The European Central Bank will not cave in to market pressure and buy bonds of euro zone governments whose borrowing costs have reached unsustainable levels if the country does not comply to the ECB's rules, Executive Board member Benoit Coeure said.
In an interview with German daily Die Welt, Coeure also said the 17-country euro zone was flirting with recession.
"The economies of several euro zone countries are contracting at the moment, and the euro zone as a whole is currently not far from a recession," he said. "Consequently, the risk of deflation is greater than the risk of inflation."
"But if the central bank Council must choose between more inflation or less growth, then price stability would always have priority."
The ECB impressed markets last month by launching a new and potentially unlimited bond purchase programme under which it will buy governments' short-term bonds once they have signed up to a European bailout programme.
Coeure doused hopes that the ECB would intervene regardless of whether its conditions were met once a country's borrowing costs soared.
"We will not cave in, but only intervene once our conditions have been met. We will prove it to you," Coeure said, adding that the bank would only buy bonds if the International Monetary Fund was involved, even if only to monitor the programme.
The ECB tied its bond-market intervention to reform commitments to make its new programme more effective and to soothe concerns raised by Germany's Bundesbank that the ECB was taking on too much risk and getting too close to the taboo of financing governments.
Coeure said Bundesbank President Jens Weidmann was right to raise such concerns, but added that doing nothing was not an option.
"The environment has changed a lot over the past years. The challenge for the ECB is to adapt its monetary policy to the new circumstances and to still stay within tradition of the Bundesbank," Coeure said.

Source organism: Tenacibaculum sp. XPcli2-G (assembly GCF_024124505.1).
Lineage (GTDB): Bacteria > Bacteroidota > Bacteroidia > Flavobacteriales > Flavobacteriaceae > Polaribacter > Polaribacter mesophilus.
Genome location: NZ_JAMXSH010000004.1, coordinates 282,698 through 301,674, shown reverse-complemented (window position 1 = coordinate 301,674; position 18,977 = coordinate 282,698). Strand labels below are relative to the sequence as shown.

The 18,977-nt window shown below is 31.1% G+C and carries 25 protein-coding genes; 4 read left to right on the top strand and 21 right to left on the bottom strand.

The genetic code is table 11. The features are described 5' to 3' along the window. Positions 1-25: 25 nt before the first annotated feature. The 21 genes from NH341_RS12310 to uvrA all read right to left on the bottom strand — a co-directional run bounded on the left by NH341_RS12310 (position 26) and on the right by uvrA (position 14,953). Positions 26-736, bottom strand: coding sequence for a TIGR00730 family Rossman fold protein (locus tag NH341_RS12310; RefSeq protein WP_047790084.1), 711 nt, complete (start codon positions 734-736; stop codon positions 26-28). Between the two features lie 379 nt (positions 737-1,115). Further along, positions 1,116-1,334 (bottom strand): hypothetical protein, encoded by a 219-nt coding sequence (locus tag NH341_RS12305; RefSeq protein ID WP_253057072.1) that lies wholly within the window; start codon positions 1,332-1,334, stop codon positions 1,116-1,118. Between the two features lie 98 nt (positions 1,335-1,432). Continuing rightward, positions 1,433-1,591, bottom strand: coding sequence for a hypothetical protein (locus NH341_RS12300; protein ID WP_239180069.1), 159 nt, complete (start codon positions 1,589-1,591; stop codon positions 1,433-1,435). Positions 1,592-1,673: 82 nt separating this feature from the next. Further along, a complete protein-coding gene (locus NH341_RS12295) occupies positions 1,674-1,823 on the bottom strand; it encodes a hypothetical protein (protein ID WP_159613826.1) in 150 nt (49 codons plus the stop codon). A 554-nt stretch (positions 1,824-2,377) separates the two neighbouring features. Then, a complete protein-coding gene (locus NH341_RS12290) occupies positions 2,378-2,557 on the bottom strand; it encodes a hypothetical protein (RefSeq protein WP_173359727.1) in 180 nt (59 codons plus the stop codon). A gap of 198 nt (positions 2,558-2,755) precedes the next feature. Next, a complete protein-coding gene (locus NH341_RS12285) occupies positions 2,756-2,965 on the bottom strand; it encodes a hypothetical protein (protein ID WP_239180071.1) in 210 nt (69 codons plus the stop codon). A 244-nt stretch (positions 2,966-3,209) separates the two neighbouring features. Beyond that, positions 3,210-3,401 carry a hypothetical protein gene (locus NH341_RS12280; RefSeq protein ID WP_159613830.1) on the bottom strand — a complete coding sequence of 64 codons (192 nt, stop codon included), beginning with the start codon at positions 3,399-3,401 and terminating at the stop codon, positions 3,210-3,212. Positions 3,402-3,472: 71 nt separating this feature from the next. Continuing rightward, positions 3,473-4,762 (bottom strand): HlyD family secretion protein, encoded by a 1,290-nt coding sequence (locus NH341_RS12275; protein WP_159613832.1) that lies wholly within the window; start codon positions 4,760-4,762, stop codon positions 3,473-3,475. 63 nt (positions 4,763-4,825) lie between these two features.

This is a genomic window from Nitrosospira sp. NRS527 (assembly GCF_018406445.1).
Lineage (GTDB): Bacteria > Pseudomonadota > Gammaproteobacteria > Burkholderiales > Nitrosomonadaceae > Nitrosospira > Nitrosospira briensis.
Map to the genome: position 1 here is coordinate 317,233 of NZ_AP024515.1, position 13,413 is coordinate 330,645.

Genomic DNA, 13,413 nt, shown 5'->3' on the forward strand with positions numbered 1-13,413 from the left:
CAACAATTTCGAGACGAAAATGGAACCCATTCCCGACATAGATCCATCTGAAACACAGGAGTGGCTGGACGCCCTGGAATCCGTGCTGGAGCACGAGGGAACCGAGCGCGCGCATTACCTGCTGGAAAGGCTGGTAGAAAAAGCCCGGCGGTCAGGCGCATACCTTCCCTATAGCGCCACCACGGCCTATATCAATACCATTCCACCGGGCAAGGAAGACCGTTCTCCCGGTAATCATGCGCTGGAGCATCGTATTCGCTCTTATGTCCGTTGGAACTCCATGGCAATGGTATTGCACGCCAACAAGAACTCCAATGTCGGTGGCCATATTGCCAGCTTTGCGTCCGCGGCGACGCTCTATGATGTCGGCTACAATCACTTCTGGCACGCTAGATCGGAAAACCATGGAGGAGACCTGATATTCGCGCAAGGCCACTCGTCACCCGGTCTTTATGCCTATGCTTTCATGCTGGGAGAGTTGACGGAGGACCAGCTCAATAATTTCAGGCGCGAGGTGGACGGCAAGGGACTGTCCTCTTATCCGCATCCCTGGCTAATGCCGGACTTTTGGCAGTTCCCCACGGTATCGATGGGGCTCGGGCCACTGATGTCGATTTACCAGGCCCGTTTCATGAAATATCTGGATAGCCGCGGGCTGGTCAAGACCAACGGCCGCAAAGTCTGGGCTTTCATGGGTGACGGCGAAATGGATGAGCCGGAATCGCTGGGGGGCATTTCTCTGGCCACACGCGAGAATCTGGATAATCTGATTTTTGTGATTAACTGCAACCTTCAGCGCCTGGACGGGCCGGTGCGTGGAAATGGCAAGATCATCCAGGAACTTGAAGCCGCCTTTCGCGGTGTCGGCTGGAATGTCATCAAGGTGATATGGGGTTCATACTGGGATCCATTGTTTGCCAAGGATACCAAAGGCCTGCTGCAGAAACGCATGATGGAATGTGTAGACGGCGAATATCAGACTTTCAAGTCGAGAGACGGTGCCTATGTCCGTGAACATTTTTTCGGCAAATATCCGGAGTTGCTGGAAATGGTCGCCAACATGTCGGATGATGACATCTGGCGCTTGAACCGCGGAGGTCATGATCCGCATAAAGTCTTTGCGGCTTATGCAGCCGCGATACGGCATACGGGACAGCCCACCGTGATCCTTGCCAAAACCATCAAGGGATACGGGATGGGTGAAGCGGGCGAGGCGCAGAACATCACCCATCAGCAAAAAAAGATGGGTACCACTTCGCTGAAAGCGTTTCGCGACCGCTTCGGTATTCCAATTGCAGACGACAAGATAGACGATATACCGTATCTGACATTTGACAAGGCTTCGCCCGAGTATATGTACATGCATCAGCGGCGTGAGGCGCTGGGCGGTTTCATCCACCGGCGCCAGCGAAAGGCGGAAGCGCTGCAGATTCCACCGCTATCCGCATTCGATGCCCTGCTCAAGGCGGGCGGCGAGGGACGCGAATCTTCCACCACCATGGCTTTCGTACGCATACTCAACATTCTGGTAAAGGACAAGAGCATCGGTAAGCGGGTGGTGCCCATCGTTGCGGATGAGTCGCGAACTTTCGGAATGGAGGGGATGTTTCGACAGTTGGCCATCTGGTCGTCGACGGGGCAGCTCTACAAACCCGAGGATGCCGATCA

IMF Managing Director Christine Lagarde on Thursday said that struggling European countries such as Greece should be given more time to reduce their budget gaps.
Coeure, however, stressed that the ECB would not help Greece beyond providing solvent banks with liquidity in return for sufficient collateral.
"It has to be clear that the central bank will not finance governments via the printing press, neither direct nor indirect. This means: If further emergency loans to banks are purely for buying government bonds, then the ECB Council should not approve it," Coeure said.
Coeure also said the plan for a new European banking supervision under the roof of the ECB could be implemented step by step as long as the legal framework was in place from the beginning of next year.
ECB President Mario Draghi and Germany's markets regulator cautioned earlier this week that setting up a new system of supervision would take up to the end of next year, later than many expected and a potential setback to efforts to help distressed euro zone countries and their banks.
"We should be pragmatic about it. The highest priority is that the supervision works. If more time is needed, then we should take that time," Coeure said.
While it was "very important" for the ECB's preparations that the new supervisory structure was legally in place as planned from January 2013, the actual supervisory work could be moved across to the ECB step by step later, Coeure added.
(Reporting by Eva Kuehnen; Editing by Michael Roddy)